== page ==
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    1. Too right Grandmother. I hadn't heard of this jewellery before but as a mother who lost a daughter I would have loved something like this. Personally I prefer burial but I have nothing against cremation and what does it matter. It's your soul and what happens to that that counts. Your mortal remains don't mean a thing to you, only those that mourn you. Incidentally Bishop Pat what does the precious Vatican have to say about organ donation? My daughter went on to save 3 lives after she lost her own. It had been her choice in life to do this.

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    2. Was the Coddle warm or cold. The smell of cold Dublin Coddle is stomach churning. I wouldn't blame your priest not allowing it if it was cold. You should never bring meat onto the altar anyway. Its an altar of Sacrifice not an ICA bring your own pot night.

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    3. Steady on 18.58. There's ways of saying things even though you made me snort coffee through my nose trying not to laugh.

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    4. You are very insensitive. Im still grieving for my late husband. It shouldn't matter if the Dublin Coddle was warm cold or frozen like your heart. If people can have their favourite songs played at the funeral or their football jersey brought up in the gifts, why couldn't i bring up my husbands favourite food. I couldn't play his favourite song since is was deaf and he never played football. The Vatican will next be saying that you can't put a can of guinness or a packet of cigarettes on the altar. who do that think they are. Its disgraceful, and your are a cold heartless person for saying that about cold food. Grandmother Dublin

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  11. A priest friend told me a while ago about this story he also told me that churches are being encouraged to make unused rooms or crypts ect into places where ashes can be stored . Families will have to pay a fee for so many years . This priest told me it was just another Vatican / bishop money making scam they don't give a toot about ashes but if they can make a pound out of it they will

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    1. MourneManMichael28 October 2016 at 19:56

      ...."if they can make a pound out of it, they will."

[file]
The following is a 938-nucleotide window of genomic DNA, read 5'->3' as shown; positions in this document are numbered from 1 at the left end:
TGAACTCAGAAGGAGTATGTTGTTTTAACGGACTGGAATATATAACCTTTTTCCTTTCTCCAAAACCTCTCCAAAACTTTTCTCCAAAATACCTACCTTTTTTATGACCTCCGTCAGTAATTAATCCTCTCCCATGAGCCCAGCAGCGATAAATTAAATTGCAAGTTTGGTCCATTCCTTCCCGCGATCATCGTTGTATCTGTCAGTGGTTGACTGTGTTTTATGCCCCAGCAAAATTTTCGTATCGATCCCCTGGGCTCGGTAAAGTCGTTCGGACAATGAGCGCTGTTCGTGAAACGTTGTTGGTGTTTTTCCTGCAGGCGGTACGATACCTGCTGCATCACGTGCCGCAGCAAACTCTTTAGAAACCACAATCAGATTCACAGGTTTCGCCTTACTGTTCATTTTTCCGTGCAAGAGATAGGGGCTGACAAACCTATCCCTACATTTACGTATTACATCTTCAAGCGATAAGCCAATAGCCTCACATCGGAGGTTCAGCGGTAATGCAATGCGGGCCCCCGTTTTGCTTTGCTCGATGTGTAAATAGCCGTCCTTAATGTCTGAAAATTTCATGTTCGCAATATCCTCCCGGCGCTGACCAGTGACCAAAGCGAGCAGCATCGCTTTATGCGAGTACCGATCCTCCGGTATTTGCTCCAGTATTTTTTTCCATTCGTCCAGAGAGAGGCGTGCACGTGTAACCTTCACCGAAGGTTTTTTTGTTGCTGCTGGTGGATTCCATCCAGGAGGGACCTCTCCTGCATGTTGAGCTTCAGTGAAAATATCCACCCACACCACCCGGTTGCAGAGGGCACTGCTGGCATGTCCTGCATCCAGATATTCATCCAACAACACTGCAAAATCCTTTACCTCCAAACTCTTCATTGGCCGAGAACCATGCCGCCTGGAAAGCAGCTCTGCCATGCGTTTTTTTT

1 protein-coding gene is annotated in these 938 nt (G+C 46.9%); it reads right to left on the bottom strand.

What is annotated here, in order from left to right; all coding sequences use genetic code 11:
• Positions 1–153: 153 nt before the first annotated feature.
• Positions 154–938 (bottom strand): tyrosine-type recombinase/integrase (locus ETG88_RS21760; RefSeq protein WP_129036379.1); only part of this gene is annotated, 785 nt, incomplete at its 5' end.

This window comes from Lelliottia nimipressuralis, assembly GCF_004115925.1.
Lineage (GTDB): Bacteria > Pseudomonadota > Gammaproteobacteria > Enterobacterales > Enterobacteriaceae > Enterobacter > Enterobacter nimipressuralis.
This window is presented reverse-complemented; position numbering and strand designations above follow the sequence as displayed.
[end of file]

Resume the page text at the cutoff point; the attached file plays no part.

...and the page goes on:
..........or a Euro, dollar, or any other cash available.
      'Nail on head' Anon @18:36
      As other posters have said: "Stop giving them money, (the parish collection plate, envelopes, stipends etc etc) It's the only thing most RC clergy take notice of: and certainly the episcopal hierarchy.
      The bullshit gymnastics of the RC church justifying this stance about burial of ashes in "sacred ground" is stomach churning. "Sacred ground" because some cleric has mumbo jumboed some prayers and sprinkled "Holy Water" over it! It's quasi voodoo-like.Such 'mystical practices' have no credibility and consist of merely duplicitous artiface designed to capitalise on people during their time of vulnerability and need.

      Think of the practice of ancient religions appeasing their gods during periods of famine through human blood sacrifices. Maybe so called civilisation hasn't moved too far forward!
      MMM

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  12. You can have your ashes placed in the crypt of the church of the three patrons in dublin. And they can be brought out for the anniversary. My neighbour had three urns of ashes on display for the anniversary mass of her husband and daughter. it was lovely with candles and flowers, Im not sure why there were three urns though since only two were dead. Although her husband was a big tall man

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    1. How much do they charge? I bet its not a free service, it should be. You shouldn't have to pay for anything if its in a church. EVERYTHING SHOULD BE FREE

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    2. I'm crying laughing....

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  13. There are times when you can be offered two for the price of one,of course ---

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  14. So tomoro we gonna be subjected to EXORCISM, Pat,
    Halloween And the 2 priests who do this in Ireland....lol

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  15. Why should it be free you idiot ?

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  16. Idiot
    Is not a word that is used in the 21st century.......please try to be politically correct
    Also Pat, I liked your interview video last week, listened to it all, you have good diction and liked your gag about you being so normal
    One thing though....you and others here bandie the word schizophrenia
    about and use it completely out of sinc
    Schizophrenia is a serious mental illness
    No one has this way of being only those who suffer from it.

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  17. Exactly MMM everything should be free in the church. Well said